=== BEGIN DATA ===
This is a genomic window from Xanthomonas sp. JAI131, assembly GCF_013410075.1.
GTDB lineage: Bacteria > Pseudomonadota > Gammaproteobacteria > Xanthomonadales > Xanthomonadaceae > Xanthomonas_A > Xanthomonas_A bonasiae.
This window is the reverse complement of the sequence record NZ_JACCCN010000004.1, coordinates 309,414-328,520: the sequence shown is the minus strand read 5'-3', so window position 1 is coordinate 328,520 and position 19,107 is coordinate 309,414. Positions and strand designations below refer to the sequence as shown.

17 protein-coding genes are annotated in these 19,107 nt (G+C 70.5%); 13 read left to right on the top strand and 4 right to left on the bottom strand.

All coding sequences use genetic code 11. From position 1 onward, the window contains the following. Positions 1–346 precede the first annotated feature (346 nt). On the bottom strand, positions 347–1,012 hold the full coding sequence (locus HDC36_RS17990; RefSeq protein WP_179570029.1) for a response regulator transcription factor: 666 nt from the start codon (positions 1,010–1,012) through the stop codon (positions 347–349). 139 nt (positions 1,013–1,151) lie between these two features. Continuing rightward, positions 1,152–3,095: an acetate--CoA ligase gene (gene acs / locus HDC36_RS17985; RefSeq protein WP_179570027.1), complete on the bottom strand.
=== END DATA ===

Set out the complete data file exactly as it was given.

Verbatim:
This is a genomic window from Xanthomonas sp. JAI131, assembly GCF_013410075.1.
GTDB lineage: Bacteria > Pseudomonadota > Gammaproteobacteria > Xanthomonadales > Xanthomonadaceae > Xanthomonas_A > Xanthomonas_A bonasiae.
This window is the reverse complement of the sequence record NZ_JACCCN010000004.1, coordinates 309,414-328,520: the sequence shown is the minus strand read 5'-3', so window position 1 is coordinate 328,520 and position 19,107 is coordinate 309,414. Positions and strand designations below refer to the sequence as shown.

17 protein-coding genes are annotated in these 19,107 nt (G+C 70.5%); 13 read left to right on the top strand and 4 right to left on the bottom strand.

All coding sequences use genetic code 11. From position 1 onward, the window contains the following. Positions 1–346 precede the first annotated feature (346 nt). On the bottom strand, positions 347–1,012 hold the full coding sequence (locus HDC36_RS17990; RefSeq protein WP_179570029.1) for a response regulator transcription factor: 666 nt from the start codon (positions 1,010–1,012) through the stop codon (positions 347–349). 139 nt (positions 1,013–1,151) lie between these two features. Continuing rightward, positions 1,152–3,095: an acetate--CoA ligase gene (gene acs / locus HDC36_RS17985; RefSeq protein WP_179570027.1), complete on the bottom strand.